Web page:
But that’s not all. Given that games at Arsenal happen relatively infrequently, the Arsenal battery can fill up on green energy, and then send it back to the grid to give neighbouring homes cleaner energy whenever the UK is in danger of being ‘short’ of energy.
Here then, we’ve managed to find another way to unlock ‘flexibility.’ By storing renewably generated electrons when they’re available for use later on, we now have a way to ‘call on’ green energy when we need it. In other words, energy storage devices like the one Octopus helped install at Arsenal allow owners to get paid to help make renewables work on a huge scale.
Writing in Utility Week, Lucy Yu, who heads up Octopus' Centre for Net Zero, explains that flexible energy projects like the Arsenal battery are 'indicative of what a future energy system may look like', showing the 'potential to harness existing infrastructure, especially in urban areas.' One option would be set up a 'direct wire', with assets like these operating as virtual power plants for local housing and communities. Still, Lucy argues that projects like these are put to better used serving 'the wider local energy system', as the Arsenal Battery does currently.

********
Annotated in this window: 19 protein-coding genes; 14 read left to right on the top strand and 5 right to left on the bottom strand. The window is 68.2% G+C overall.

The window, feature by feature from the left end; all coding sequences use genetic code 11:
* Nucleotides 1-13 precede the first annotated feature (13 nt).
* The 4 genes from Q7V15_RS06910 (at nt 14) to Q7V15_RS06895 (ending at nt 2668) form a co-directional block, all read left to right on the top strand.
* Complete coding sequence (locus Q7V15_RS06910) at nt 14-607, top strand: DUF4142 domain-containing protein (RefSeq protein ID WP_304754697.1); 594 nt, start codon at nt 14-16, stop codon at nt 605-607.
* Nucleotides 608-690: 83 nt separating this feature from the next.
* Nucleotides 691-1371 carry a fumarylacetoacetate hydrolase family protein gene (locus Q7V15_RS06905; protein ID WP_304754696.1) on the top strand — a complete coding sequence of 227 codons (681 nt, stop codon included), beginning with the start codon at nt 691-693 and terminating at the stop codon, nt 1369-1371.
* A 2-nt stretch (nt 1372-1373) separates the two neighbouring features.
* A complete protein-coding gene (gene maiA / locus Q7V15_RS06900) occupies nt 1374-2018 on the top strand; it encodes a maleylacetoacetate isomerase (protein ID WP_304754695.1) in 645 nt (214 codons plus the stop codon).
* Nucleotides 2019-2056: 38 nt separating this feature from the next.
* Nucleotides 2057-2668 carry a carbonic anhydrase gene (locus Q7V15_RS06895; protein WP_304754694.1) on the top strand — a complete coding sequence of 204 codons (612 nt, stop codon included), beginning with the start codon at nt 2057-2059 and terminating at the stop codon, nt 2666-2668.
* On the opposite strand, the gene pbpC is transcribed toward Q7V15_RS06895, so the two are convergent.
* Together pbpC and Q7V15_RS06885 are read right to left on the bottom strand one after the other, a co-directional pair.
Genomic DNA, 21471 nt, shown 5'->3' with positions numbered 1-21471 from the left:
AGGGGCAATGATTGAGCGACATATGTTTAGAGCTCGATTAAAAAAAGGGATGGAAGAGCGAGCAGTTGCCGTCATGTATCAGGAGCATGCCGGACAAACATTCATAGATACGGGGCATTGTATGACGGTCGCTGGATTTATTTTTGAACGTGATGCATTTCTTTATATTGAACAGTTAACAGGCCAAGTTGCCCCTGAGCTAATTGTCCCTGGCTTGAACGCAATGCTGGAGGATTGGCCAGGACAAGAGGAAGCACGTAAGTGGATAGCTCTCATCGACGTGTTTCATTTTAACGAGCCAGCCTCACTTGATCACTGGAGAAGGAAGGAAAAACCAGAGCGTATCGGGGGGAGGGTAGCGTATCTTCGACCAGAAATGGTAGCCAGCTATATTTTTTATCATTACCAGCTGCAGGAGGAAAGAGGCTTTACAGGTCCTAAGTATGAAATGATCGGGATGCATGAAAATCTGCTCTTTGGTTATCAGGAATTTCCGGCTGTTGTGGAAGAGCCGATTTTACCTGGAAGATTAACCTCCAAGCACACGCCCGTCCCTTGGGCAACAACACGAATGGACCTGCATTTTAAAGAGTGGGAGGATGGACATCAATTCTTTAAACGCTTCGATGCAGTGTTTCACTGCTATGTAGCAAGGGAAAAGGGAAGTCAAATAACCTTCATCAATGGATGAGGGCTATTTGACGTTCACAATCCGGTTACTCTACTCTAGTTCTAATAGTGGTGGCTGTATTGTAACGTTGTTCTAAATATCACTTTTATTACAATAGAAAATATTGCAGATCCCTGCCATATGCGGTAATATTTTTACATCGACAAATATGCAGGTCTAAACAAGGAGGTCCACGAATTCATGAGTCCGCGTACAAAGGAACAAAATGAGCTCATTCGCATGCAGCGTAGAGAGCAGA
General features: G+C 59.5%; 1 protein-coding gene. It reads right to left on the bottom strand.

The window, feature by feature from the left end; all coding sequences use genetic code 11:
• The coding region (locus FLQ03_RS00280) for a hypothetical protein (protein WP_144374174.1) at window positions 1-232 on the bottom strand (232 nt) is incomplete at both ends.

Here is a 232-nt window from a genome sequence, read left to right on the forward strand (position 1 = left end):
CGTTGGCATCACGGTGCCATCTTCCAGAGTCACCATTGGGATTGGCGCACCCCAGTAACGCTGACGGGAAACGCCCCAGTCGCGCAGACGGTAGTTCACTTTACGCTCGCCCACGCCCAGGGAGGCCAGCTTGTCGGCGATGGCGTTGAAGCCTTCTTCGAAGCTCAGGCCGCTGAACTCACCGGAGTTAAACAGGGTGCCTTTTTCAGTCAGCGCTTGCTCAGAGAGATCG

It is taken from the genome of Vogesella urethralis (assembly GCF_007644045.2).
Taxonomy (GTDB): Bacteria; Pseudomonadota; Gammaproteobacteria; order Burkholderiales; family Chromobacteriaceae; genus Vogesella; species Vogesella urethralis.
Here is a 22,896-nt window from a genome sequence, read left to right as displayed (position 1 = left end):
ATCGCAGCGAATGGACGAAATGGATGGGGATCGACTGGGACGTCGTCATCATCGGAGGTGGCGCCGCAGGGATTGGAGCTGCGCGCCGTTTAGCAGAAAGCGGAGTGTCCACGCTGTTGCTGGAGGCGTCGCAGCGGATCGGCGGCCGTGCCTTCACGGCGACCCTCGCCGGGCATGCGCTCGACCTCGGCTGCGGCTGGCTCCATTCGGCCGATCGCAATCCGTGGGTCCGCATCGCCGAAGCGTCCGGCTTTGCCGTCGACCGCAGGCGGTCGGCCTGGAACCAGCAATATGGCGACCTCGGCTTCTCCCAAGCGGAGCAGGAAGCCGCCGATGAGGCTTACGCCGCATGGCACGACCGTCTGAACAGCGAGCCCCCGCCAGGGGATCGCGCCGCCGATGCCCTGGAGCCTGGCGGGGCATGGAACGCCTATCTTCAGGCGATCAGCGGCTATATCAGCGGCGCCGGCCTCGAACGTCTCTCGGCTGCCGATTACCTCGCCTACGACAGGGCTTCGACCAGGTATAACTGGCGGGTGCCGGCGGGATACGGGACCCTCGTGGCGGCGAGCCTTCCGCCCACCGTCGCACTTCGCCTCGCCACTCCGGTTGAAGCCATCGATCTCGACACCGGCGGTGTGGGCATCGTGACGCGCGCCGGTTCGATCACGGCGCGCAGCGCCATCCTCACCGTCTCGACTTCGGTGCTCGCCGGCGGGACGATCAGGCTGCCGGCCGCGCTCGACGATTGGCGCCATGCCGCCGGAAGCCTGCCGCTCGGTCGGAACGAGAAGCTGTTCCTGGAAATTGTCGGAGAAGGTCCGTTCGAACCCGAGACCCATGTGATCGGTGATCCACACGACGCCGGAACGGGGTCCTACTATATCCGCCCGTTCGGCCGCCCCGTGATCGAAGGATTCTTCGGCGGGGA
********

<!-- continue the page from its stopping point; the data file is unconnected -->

In the near future, we might well see other ways of storing energy come to the fore -Octopus and RES have recently pledged to invest £3bn in developing ‘green hydrogen’ over the next decade, some of which will be used to explore ‘green hydrogen storage’.
Here then, we’ve managed to find another way to unlock ‘flexibility.’ By storing renewably generated electrons when they’re available for use later on, we now have a way to ‘call on’ green energy when we need it.
Unlocking unparalleled flexibility
Bathed in the greenish glow that radiates from several complex-looking wall-mounted arrays, a team of mysterious flexibility vanguards are busy running a series of crucial experiments. Octopus’ Kraken team uses cutting-edge machine learning technology and unparalleled energy expertise to help batteries unlock as much flexibility as possible, and make sure as little of the UK’s wind power as possible goes to waste.